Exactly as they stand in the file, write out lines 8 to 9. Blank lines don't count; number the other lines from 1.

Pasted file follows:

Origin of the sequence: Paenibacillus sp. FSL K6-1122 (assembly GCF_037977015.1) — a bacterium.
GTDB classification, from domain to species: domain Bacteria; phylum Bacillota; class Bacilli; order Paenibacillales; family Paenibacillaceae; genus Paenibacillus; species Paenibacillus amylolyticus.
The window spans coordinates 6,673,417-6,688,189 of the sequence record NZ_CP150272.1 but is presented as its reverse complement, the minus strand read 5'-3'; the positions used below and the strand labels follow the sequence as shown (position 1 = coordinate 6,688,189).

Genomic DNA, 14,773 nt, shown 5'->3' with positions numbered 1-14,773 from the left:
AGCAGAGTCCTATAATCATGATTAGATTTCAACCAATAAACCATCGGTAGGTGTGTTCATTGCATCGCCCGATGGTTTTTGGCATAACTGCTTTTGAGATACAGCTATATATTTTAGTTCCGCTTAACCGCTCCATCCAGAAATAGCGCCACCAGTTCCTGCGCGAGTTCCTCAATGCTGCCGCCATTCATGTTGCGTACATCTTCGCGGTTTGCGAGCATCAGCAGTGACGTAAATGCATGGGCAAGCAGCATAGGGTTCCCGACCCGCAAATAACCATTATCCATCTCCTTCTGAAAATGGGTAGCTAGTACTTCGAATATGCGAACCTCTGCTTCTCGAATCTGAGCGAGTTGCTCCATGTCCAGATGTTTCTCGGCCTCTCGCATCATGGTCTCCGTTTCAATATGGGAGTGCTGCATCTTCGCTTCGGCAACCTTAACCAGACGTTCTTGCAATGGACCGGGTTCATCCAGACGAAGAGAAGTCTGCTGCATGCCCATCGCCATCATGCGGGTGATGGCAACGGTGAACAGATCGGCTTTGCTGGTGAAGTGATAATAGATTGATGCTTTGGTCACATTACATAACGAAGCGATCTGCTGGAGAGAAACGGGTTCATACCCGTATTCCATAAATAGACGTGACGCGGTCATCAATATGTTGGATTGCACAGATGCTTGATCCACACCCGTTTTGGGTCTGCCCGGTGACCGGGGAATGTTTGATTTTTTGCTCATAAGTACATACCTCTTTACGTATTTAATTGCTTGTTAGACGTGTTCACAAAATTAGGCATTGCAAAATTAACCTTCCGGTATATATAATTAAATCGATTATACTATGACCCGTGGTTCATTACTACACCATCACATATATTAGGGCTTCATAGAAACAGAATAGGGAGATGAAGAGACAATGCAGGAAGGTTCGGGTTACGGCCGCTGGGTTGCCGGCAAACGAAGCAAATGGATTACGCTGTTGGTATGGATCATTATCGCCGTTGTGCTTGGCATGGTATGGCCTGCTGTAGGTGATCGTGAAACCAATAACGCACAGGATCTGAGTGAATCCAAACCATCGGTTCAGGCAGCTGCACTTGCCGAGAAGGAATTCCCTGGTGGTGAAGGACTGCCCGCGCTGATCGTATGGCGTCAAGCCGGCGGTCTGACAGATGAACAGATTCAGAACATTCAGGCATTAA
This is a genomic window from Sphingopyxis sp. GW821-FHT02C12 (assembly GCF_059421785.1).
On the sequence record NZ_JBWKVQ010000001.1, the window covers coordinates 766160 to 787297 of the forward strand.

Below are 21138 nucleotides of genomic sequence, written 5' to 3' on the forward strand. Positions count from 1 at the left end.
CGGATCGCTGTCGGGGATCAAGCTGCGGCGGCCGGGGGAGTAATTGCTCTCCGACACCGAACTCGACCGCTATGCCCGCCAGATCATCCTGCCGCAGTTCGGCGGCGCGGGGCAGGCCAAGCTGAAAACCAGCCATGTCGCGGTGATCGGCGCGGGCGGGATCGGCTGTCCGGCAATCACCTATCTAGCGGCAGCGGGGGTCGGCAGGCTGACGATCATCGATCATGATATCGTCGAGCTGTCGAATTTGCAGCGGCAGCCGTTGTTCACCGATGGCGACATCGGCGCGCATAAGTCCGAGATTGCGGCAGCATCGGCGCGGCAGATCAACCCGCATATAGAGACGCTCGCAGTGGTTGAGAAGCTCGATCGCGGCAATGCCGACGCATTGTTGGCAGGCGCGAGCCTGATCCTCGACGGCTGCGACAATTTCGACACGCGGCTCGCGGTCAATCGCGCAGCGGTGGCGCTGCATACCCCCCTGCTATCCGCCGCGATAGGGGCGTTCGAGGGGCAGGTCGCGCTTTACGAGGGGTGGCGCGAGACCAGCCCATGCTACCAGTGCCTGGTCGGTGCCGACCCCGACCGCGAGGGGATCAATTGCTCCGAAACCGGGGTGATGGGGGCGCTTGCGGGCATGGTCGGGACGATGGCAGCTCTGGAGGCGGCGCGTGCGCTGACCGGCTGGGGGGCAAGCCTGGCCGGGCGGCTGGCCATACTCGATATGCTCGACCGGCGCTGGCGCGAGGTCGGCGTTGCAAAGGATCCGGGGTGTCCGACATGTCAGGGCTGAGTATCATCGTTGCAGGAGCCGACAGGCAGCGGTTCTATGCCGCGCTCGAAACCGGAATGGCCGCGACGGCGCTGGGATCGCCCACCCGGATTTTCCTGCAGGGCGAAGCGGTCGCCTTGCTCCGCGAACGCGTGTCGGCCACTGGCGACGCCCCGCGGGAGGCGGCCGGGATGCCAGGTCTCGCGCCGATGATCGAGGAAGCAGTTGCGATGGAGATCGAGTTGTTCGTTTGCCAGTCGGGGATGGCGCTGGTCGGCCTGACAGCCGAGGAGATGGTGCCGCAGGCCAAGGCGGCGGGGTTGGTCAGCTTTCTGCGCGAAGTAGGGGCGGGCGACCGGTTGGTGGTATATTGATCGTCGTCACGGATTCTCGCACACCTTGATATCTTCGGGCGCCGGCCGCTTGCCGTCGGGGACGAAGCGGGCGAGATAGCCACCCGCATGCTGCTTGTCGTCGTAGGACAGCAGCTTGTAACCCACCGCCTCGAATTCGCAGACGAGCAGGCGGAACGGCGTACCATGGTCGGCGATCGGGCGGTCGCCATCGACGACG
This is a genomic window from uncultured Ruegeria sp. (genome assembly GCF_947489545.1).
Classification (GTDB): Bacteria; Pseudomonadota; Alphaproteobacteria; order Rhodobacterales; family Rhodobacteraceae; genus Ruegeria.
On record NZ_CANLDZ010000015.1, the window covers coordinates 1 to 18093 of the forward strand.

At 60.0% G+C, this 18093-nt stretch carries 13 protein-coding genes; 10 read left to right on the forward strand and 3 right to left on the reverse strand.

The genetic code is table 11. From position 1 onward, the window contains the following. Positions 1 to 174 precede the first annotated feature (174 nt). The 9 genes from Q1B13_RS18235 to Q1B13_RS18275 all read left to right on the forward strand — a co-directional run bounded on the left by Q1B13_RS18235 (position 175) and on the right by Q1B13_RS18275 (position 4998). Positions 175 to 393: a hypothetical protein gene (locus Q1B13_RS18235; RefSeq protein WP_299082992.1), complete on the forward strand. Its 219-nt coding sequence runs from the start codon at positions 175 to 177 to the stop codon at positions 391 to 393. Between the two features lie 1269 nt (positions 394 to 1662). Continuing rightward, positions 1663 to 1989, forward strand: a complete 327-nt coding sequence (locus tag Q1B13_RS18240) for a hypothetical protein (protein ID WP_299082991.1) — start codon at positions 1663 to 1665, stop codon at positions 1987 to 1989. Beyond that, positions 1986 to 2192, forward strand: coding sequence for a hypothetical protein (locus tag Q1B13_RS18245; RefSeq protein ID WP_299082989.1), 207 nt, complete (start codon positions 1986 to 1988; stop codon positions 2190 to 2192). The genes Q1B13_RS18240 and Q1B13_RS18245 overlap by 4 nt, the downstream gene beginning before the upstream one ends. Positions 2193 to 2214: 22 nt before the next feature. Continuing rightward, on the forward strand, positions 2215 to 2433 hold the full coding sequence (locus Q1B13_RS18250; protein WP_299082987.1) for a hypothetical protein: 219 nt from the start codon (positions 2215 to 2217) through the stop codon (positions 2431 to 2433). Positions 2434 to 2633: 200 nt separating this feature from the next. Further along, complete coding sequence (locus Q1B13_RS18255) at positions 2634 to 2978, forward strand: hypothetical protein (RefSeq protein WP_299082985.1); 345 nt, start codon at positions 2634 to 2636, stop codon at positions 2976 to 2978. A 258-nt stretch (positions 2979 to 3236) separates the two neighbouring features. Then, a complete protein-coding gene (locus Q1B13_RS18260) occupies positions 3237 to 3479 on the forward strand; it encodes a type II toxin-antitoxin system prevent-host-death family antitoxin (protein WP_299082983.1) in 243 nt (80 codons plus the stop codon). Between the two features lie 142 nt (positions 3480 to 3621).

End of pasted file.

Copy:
Below are 21138 nucleotides of genomic sequence, written 5' to 3' on the forward strand. Positions count from 1 at the left end.
CGGATCGCTGTCGGGGATCAAGCTGCGGCGGCCGGGGGAGTAATTGCTCTCCGACACCGAACTCGACCGCTATGCCCGCCAGATCATCCTGCCGCAGTTCGGCGGCGCGGGGCAGGCCAAGCTGAAAACCAGCCATGTCGCGGTGATCGGCGCGGGCGGGATCGGCTGTCCGGCAATCACCTATCTAGCGGCAGCGGGGGTCGGCAGGCTGACGATCATCGATCATGATATCGTCGAGCTGTCGAATTTGCAGCGGCAGCCGTTGTTCACCGATGGCGACATCGGCGCGCATAAGTCCGAGATTGCGGCAGCATCGGCGCGGCAGATCAACCCGCATATAGAGACGCTCGCAGTGGTTGAGAAGCTCGATCGCGGCAATGCCGACGCATTGTTGGCAGGCGCGAGCCTGATCCTCGACGGCTGCGACAATTTCGACACGCGGCTCGCGGTCAATCGCGCAGCGGTGGCGCTGCATACCCCCCTGCTATCCGCCGCGATAGGGGCGTTCGAGGGGCAGGTCGCGCTTTACGAGGGGTGGCGCGAGACCAGCCCATGCTACCAGTGCCTGGTCGGTGCCGACCCCGACCGCGAGGGGATCAATTGCTCCGAAACCGGGGTGATGGGGGCGCTTGCGGGCATGGTCGGGACGATGGCAGCTCTGGAGGCGGCGCGTGCGCTGACCGGCTGGGGGGCAAGCCTGGCCGGGCGGCTGGCCATACTCGATATGCTCGACCGGCGCTGGCGCGAGGTCGGCGTTGCAAAGGATCCGGGGTGTCCGACATGTCAGGGCTGAGTATCATCGTTGCAGGAGCCGACAGGCAGCGGTTCTATGCCGCGCTCGAAACCGGAATGGCCGCGACGGCGCTGGGATCGCCCACCCGGATTTTCCTGCAGGGCGAAGCGGTCGCCTTGCTCCGCGAACGCGTGTCGGCCACTGGCGACGCCCCGCGGGAGGCGGCCGGGATGCCAGGTCTCGCGCCGATGATCGAGGAAGCAGTTGCGATGGAGATCGAGTTGTTCGTTTGCCAGTCGGGGATGGCGCTGGTCGGCCTGACAGCCGAGGAGATGGTGCCGCAGGCCAAGGCGGCGGGGTTGGTCAGCTTTCTGCGCGAAGTAGGGGCGGGCGACCGGTTGGTGGTATATTGATCGTCGTCACGGATTCTCGCACACCTTGATATCTTCGGGCGCCGGCCGCTTGCCGTCGGGGACGAAGCGGGCGAGATAGCCACCCGCATGCTGCTTGTCGTCGTAGGACAGCAGCTTGTAACCCACCGCCTCGAATTCGCAGACGAGCAGGCGGAACGGCGTACCATGGTCGGCGATCGGGCGGTCGCCATCGACGACG